You probably already know this, if you paid attention in junior high science — the planet’s rainforests have been correctly characterized as the lungs of Earth.

That’s because trees in a rainforest scrub pollutant greenhouse gasses from our atmosphere, and in return pump oxygen back into the air. Scientists estimate 20 percent of the planet’s oxygen is a direct result of that cleansing/expelling action. Rainforests help maintain Earth’s water cycle by producing large amounts of rainfall throughout the year.

There’s only one gigantic rainforest left — and it’s burning down.

Fires, hundreds of them, are raging in the Amazon region covered by the rainforest, covering more than 2 million square miles — 10 times bigger than the state of Texas — which are being decimated by fires, many of which have been deliberately started to clear land for farming and commerce.

This deforestation effort is not a new phenomenon. It’s been going on for years. But these newest fires are something of a far greater magnitude. Images from space show, clearly, what is transpiring, and smoke from the fires is drifting across vast oceans, clouding the skies of faraway nations.

Officials in Germany and Norway are on the verge of pulling out of a $1.2-billion Amazon conservation project because of the fires. It is their belief there will be nothing left to conserve.

Brazil’s President Jair Bolsonaro has prioritized the financial interests of industries that want greater access to here-to-for protected lands. Bolsonaro’s policies have also placed in jeopardy trade agreements with the European Union and other South American nations. It took years to strike those deals.

The situation is so dire that celebrities are getting involved. Film star Leonardo DiCaprio asked his more than 30 million social media followers to become more environmentally conscious in a post, warning that “the lungs of the Earth are in flames.”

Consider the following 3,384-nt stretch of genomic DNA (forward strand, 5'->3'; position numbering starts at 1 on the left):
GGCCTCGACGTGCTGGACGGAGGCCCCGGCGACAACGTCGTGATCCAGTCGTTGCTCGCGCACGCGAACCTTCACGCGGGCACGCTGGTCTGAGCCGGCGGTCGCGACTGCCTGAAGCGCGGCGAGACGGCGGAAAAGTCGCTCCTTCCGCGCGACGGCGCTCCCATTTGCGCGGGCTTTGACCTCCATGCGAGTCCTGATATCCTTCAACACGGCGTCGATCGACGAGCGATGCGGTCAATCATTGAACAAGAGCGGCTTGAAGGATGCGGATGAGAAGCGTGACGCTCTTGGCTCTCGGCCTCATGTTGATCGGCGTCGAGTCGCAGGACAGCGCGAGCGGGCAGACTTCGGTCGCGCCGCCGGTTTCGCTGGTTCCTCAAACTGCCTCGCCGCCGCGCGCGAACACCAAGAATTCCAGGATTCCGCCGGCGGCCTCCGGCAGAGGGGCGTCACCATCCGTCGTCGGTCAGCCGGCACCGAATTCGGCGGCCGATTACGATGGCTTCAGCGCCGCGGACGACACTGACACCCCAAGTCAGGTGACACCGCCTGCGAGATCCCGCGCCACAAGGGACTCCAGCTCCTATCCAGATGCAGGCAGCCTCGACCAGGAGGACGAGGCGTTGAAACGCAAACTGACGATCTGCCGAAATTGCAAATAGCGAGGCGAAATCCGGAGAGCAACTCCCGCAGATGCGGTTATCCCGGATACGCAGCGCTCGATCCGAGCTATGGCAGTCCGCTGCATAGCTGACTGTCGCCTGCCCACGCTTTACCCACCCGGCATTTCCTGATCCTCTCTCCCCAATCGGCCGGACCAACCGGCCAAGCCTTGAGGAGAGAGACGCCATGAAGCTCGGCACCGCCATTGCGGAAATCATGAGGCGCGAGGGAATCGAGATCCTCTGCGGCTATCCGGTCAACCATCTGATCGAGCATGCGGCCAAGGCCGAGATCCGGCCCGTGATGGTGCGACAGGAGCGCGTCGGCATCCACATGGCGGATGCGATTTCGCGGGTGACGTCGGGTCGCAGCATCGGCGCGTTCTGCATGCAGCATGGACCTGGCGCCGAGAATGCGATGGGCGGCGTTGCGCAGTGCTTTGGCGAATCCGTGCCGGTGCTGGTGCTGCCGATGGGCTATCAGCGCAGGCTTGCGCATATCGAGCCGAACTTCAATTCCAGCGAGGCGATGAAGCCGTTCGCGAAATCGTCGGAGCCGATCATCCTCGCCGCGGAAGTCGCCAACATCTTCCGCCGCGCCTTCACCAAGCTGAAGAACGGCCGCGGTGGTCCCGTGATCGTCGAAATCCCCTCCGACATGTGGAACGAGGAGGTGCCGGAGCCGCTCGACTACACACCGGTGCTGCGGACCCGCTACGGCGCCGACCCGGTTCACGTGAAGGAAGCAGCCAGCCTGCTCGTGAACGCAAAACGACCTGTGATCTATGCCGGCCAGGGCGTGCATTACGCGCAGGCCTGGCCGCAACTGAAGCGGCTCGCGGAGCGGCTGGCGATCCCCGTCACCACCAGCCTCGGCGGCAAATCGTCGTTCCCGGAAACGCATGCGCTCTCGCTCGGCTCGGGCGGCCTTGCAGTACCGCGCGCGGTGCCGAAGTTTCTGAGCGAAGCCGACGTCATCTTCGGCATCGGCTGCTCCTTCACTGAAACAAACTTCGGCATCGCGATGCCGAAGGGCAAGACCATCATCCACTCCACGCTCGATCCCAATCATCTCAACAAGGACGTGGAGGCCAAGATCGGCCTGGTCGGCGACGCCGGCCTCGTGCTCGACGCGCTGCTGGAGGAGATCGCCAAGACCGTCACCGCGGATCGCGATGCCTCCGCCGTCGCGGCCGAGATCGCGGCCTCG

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Overly dramatic? More fake news from the environmental left? Not in the slightest.

Brazil’s National Space Research Institute, which keeps track of deforestation, has recorded more than 76,000 wildfires across the country this year, an 85-percent increase over last year. More than half of those fires have been spotted in the Amazon region.

Fires in a rainforest are almost always the work of humans, in large part because such forests have an abundance of rain, hence the name.

It’s not just trees being destroyed. About 20 percent of all of Earth’s plant species can be found in the Amazon region of the rainforest. Many of those species do not exist elsewhere on the planet.

Climate scientists estimate the “tipping point for the Amazon system” is about 25-percent deforestation. Without enough trees to create the rainfall needed by the forest, longer and more-pronounced dry seasons could turn more than a million rainforest acres into a tropical savannah. If the rain cycle collapses, winter droughts across South America could gut agriculture. Our own Midwestern farming states would likely also take a hit — something American farmers really don’t need in this age of global trade wars.

This is all an aspect of climate change that has gone virtually unnoticed, until the rainforest was set ablaze. Still, Brazil President Bolsonaro insists he is protecting the environment, “but without creating difficulties for our progress.”

We fail to see the balance or logic in such progress. It also seems to us that too many of our leaders around the world are fixated on immediate monetary gratification, without a thought or care about the health and welfare of future generations.

The science on all this is definitive — and smoke continues to billow.

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